Intelligent Design and Its Critics

  • Another Way to Detect Design? Part 2

    By on October 12, 2001

    Let me paint the picture more starkly. Consider an elementary event E.  Suppose initially we see no pattern that gives us reason to expect an intelligent agent produced it. But then, rummaging through our background knowledge, we suddenly see a pattern that signifies design in E. Under a likelihood analysis, the probability of E given the design hypothesis suddenly jumps

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  • Another Way to Detect Design? Part 1

    By on October 5, 2001

    1. Overview of the Design Inference Darwinbegan his Origin of Species with the commonsense recognition that artificial selection in animal and plant breeding experiments is capable of directing organismal variation. A design-theoretic research program likewise  begins with a commonsense recognition, in this case that humans draw design  inferences routinely in ordinary life, explaining some things in terms of  blind, undirected

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  • A Brief Philosophical Critique of Intelligent Design

    By on September 17, 2001

    Metanexus:Views 2001.09.17 2989 words Today’s columnist, Michael Lotti, asks us to think about intelligent designby first picturing the following uncomplicated image: “I am walking on the beach when I see a watch lying on the sand. Uponseeing the watch, I can, say the ID theorists, infer that it isintelligently designed. This is, of course, true. The interestingquestion, however, is why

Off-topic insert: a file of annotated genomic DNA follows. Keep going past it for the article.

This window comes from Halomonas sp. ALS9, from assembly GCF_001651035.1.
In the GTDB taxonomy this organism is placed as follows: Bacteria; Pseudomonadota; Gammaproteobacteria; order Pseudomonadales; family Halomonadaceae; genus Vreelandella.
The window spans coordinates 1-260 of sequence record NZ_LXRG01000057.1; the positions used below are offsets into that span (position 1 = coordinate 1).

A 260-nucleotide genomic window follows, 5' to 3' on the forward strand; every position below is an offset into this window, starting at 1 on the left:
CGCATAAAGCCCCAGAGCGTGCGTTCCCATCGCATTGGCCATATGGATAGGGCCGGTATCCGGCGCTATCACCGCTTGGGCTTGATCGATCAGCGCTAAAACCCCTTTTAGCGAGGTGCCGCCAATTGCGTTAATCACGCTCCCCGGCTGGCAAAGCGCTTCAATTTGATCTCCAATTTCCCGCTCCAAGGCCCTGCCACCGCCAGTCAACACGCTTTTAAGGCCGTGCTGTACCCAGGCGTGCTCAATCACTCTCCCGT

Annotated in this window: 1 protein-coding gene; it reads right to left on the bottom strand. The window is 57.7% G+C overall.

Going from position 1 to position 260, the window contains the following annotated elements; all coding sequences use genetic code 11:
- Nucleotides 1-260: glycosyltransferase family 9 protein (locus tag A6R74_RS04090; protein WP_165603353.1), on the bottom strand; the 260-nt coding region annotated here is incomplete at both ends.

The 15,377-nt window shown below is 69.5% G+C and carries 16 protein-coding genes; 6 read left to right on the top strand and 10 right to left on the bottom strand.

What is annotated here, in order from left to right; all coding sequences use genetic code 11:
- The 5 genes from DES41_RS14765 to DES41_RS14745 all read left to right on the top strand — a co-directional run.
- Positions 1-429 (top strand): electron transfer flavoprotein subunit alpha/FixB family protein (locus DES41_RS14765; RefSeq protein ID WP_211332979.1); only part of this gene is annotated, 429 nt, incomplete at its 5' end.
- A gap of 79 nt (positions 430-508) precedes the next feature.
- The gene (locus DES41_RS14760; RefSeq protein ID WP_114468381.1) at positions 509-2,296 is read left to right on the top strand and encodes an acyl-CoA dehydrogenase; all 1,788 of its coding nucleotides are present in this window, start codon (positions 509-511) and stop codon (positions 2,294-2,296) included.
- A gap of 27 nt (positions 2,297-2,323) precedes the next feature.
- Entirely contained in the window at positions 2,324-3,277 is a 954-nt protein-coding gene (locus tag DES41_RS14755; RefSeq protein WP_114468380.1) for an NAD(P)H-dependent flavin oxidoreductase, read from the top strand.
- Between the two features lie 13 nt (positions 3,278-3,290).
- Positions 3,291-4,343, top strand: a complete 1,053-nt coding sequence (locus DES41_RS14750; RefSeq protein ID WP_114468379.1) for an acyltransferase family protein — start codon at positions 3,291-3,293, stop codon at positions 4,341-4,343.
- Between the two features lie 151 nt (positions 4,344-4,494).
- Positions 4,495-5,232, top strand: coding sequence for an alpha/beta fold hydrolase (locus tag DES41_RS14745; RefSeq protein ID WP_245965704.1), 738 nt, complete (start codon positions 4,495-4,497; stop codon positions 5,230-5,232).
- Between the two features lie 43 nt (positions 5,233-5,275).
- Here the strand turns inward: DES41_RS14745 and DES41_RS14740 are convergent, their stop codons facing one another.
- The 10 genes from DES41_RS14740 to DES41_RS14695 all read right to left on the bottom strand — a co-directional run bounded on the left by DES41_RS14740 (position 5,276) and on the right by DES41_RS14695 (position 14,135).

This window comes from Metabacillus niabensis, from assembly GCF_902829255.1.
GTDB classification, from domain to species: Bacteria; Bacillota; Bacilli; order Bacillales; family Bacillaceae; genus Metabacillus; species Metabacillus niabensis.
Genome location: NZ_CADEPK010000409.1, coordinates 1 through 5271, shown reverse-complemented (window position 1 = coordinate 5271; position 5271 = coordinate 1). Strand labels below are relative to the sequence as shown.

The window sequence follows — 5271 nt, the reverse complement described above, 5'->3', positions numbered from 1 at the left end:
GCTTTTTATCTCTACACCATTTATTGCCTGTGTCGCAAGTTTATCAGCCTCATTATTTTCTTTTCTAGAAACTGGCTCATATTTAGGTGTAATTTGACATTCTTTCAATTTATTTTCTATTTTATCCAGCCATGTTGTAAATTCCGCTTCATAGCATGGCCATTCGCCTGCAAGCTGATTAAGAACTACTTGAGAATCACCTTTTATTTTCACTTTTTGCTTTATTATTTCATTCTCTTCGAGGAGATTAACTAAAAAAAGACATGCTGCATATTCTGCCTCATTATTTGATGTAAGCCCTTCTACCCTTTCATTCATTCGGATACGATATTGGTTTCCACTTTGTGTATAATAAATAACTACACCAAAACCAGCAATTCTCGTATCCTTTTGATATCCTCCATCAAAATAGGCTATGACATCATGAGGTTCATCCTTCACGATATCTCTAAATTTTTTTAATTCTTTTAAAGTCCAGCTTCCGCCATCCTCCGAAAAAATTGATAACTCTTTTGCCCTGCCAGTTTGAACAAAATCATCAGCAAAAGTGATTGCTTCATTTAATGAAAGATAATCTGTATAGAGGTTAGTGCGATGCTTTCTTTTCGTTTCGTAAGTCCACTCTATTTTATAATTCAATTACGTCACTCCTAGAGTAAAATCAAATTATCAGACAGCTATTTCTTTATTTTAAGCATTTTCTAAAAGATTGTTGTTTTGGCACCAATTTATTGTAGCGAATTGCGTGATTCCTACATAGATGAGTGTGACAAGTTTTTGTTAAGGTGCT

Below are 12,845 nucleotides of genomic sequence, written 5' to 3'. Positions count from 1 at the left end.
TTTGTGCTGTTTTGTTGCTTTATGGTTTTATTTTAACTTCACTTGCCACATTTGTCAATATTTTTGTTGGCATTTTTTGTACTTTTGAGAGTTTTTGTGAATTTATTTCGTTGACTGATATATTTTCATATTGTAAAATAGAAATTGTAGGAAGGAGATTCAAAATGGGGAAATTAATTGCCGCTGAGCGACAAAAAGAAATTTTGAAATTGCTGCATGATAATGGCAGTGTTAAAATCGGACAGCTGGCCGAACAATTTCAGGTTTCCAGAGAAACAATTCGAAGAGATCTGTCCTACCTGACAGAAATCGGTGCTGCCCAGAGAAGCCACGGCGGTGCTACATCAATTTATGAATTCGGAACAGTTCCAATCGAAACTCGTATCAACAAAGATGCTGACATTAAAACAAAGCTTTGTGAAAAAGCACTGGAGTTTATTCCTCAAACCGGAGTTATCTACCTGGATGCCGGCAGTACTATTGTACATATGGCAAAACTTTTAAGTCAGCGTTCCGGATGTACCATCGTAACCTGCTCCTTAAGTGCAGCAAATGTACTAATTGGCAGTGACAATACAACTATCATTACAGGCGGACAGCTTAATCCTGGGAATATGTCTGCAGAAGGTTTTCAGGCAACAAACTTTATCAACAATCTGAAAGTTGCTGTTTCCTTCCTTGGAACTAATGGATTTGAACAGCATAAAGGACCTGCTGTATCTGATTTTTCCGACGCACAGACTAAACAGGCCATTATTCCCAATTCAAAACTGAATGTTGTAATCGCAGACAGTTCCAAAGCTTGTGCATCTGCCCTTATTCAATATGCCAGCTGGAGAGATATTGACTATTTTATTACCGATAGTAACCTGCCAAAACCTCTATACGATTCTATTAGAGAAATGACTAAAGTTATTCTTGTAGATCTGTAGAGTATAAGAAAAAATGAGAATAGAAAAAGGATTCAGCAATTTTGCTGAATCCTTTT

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  • A Few Suggestions for the Proponents of Intelligent Design

    By on August 31, 2001

    Metanexus: VIEWS 2001.08.31 3088 words Raymond E. Grizzle, a Research Scientist at the Jackson Estuarine Laboratoryat the University of New Hampshire tells us that when he “began to explore the relationship between science (particularly biology,which is my major area of study) and theology, I quickly encountered thewritings of “young-earth creationists” who insisted there were only twooptions for interpreting the biotic

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  • A Matchmaker’s Advice for Evo

    By on August 25, 2001

    A Response to Scott Gilbert’s essay “Finding a Mate for Evolution” Scott Gilbert’s ” young, lonesome stud ‘Evolution’ –‘Evo’ to his friends– who is in search of a mate of suitable temperament” offers a definitechallenge for a matchmaker. Evo must understand his limitations and berealistic about who will be suitable for him. If he desires a True mate hemust be

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